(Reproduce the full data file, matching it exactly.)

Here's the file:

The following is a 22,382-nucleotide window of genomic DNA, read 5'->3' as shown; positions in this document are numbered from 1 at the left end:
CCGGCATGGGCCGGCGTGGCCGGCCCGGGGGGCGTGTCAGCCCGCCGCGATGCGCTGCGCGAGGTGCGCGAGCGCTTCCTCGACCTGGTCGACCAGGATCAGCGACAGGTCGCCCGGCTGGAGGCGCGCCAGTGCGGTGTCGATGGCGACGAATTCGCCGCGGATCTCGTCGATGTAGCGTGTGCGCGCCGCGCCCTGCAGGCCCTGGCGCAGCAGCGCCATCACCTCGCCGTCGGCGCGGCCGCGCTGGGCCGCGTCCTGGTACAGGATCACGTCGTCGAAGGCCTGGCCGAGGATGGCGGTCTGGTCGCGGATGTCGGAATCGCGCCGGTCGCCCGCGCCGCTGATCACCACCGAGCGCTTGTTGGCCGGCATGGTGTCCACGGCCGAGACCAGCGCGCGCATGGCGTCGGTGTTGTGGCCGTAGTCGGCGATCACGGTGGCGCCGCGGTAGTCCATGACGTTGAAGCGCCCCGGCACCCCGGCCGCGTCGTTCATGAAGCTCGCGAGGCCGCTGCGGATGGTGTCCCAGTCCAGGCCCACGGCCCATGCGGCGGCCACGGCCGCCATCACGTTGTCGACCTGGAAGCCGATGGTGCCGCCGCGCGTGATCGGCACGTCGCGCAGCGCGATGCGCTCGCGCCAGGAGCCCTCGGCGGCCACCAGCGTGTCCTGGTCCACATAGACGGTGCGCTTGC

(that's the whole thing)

The following is a 22,382-nucleotide window of genomic DNA, read 5'->3' as shown; positions in this document are numbered from 1 at the left end:
CCGGCATGGGCCGGCGTGGCCGGCCCGGGGGGCGTGTCAGCCCGCCGCGATGCGCTGCGCGAGGTGCGCGAGCGCTTCCTCGACCTGGTCGACCAGGATCAGCGACAGGTCGCCCGGCTGGAGGCGCGCCAGTGCGGTGTCGATGGCGACGAATTCGCCGCGGATCTCGTCGATGTAGCGTGTGCGCGCCGCGCCCTGCAGGCCCTGGCGCAGCAGCGCCATCACCTCGCCGTCGGCGCGGCCGCGCTGGGCCGCGTCCTGGTACAGGATCACGTCGTCGAAGGCCTGGCCGAGGATGGCGGTCTGGTCGCGGATGTCGGAATCGCGCCGGTCGCCCGCGCCGCTGATCACCACCGAGCGCTTGTTGGCCGGCATGGTGTCCACGGCCGAGACCAGCGCGCGCATGGCGTCGGTGTTGTGGCCGTAGTCGGCGATCACGGTGGCGCCGCGGTAGTCCATGACGTTGAAGCGCCCCGGCACCCCGGCCGCGTCGTTCATGAAGCTCGCGAGGCCGCTGCGGATGGTGTCCCAGTCCAGGCCCACGGCCCATGCGGCGGCCACGGCCGCCATCACGTTGTCGACCTGGAAGCCGATGGTGCCGCCGCGCGTGATCGGCACGTCGCGCAGCGCGATGCGCTCGCGCCAGGAGCCCTCGGCGGCCACCAGCGTGTCCTGGTCCACATAGACGGTGCGCTTGC